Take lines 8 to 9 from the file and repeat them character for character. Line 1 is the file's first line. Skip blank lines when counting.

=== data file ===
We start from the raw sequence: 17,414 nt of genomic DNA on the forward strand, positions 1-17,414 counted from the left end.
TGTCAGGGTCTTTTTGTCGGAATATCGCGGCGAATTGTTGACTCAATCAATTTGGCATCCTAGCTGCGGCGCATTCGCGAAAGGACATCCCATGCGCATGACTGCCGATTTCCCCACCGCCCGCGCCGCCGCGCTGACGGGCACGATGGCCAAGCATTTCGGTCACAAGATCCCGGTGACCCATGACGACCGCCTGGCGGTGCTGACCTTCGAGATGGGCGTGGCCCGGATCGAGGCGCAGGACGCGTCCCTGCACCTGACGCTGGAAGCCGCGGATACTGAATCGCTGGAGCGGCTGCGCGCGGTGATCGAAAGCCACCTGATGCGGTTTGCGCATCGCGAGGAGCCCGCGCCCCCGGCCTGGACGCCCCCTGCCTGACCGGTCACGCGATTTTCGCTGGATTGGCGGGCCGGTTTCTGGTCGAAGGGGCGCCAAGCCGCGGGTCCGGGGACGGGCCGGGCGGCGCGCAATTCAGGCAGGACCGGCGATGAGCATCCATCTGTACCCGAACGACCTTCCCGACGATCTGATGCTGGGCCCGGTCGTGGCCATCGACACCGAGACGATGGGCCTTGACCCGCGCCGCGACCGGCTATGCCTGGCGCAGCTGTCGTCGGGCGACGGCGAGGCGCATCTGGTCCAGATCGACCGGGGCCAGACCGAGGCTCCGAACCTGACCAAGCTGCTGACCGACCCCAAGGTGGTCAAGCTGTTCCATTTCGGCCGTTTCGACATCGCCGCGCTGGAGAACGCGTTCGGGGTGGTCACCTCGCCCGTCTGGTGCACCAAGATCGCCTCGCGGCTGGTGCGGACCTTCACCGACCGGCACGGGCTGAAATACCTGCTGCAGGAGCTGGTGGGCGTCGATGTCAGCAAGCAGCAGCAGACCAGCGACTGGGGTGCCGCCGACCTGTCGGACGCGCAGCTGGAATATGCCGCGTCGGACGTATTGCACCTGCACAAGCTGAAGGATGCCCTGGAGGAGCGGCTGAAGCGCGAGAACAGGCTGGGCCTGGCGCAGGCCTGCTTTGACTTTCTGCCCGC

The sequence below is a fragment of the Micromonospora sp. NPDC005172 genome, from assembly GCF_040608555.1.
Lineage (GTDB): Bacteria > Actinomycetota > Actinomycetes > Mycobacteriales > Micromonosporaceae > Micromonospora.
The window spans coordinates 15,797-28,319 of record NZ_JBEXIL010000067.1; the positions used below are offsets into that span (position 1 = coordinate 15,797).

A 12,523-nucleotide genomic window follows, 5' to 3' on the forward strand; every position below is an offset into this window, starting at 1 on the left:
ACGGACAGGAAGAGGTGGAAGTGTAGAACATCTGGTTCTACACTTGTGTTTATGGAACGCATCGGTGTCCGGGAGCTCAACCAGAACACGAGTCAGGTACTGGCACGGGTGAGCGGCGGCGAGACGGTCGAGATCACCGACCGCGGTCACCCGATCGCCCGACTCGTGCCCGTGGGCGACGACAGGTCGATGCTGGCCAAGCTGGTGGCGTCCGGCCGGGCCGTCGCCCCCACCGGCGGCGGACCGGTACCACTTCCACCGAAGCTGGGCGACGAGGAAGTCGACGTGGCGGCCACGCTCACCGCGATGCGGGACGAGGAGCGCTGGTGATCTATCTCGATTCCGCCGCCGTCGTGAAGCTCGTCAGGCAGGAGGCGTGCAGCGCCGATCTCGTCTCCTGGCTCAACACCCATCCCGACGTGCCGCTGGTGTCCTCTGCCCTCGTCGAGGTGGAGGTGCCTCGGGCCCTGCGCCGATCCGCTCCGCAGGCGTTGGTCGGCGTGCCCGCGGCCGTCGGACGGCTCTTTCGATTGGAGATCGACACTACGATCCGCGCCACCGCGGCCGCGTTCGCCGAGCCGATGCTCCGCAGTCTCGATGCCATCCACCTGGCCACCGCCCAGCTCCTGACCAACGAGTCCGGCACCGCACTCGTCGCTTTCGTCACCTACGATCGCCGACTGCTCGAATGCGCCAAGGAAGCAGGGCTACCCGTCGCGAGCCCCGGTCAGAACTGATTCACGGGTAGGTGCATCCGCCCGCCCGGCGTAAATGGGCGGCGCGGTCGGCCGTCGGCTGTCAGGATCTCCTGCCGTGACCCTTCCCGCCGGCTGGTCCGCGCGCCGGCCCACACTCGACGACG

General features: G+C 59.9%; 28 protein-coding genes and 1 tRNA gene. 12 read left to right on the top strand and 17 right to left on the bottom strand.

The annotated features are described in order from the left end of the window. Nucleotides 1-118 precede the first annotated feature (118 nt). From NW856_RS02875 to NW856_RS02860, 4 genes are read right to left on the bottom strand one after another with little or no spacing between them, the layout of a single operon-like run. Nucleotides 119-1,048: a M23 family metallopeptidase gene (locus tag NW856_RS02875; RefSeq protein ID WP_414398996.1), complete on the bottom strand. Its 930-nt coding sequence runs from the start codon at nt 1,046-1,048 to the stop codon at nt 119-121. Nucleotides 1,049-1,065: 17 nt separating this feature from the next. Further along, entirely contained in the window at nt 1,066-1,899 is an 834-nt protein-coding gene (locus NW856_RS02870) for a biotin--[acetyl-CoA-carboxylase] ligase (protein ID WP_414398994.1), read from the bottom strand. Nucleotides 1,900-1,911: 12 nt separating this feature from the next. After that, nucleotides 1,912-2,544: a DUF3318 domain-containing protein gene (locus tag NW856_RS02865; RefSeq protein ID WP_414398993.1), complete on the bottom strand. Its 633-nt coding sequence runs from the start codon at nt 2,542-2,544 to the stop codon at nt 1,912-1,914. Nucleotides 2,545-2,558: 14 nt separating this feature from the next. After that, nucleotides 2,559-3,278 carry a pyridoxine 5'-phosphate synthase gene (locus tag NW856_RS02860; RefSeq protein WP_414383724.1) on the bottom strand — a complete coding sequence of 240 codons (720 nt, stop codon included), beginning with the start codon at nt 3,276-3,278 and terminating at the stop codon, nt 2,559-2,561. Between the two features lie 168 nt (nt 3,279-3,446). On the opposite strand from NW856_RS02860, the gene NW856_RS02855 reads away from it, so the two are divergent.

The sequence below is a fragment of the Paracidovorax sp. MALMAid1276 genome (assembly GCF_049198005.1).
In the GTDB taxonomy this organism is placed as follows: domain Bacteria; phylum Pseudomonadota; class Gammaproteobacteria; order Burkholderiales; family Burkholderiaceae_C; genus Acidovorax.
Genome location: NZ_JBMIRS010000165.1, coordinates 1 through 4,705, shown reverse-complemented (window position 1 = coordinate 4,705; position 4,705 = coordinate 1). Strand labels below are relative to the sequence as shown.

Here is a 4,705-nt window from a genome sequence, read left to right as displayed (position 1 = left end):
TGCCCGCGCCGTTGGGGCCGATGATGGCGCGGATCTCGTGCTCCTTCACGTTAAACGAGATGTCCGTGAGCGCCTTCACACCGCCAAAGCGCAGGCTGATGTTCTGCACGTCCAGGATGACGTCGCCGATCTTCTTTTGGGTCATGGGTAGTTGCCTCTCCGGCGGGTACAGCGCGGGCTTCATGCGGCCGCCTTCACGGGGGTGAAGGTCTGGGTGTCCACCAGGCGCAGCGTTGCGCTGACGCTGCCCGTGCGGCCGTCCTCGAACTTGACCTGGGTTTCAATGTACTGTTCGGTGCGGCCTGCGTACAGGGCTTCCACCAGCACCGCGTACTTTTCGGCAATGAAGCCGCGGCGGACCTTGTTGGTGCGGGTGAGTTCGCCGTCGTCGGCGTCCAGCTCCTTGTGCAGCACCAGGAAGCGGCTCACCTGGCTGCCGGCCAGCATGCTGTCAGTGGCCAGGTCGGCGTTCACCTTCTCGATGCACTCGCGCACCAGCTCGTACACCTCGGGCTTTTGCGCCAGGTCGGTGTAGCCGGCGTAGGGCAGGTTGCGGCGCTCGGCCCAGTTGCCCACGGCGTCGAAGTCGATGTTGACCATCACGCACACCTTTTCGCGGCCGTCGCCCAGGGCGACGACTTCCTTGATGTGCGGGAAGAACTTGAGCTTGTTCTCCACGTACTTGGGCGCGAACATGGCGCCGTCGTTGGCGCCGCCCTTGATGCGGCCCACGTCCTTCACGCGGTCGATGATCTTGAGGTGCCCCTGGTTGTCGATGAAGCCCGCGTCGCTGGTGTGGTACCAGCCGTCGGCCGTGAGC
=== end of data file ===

General features: G+C 59.9%; 28 protein-coding genes and 1 tRNA gene. 12 read left to right on the top strand and 17 right to left on the bottom strand.

The annotated features are described in order from the left end of the window. Nucleotides 1-118 precede the first annotated feature (118 nt). From NW856_RS02875 to NW856_RS02860, 4 genes are read right to left on the bottom strand one after another with little or no spacing between them, the layout of a single operon-like run. Nucleotides 119-1,048: a M23 family metallopeptidase gene (locus tag NW856_RS02875; RefSeq protein ID WP_414398996.1), complete on the bottom strand. Its 930-nt coding sequence runs from the start codon at nt 1,046-1,048 to the stop codon at nt 119-121. Nucleotides 1,049-1,065: 17 nt separating this feature from the next. Further along, entirely contained in the window at nt 1,066-1,899 is an 834-nt protein-coding gene (locus NW856_RS02870) for a biotin--[acetyl-CoA-carboxylase] ligase (protein ID WP_414398994.1), read from the bottom strand. Nucleotides 1,900-1,911: 12 nt separating this feature from the next. After that, nucleotides 1,912-2,544: a DUF3318 domain-containing protein gene (locus tag NW856_RS02865; RefSeq protein ID WP_414398993.1), complete on the bottom strand. Its 633-nt coding sequence runs from the start codon at nt 2,542-2,544 to the stop codon at nt 1,912-1,914. Nucleotides 2,545-2,558: 14 nt separating this feature from the next. After that, nucleotides 2,559-3,278 carry a pyridoxine 5'-phosphate synthase gene (locus tag NW856_RS02860; RefSeq protein WP_414383724.1) on the bottom strand — a complete coding sequence of 240 codons (720 nt, stop codon included), beginning with the start codon at nt 3,276-3,278 and terminating at the stop codon, nt 2,559-2,561. Between the two features lie 168 nt (nt 3,279-3,446). On the opposite strand from NW856_RS02860, the gene NW856_RS02855 reads away from it, so the two are divergent.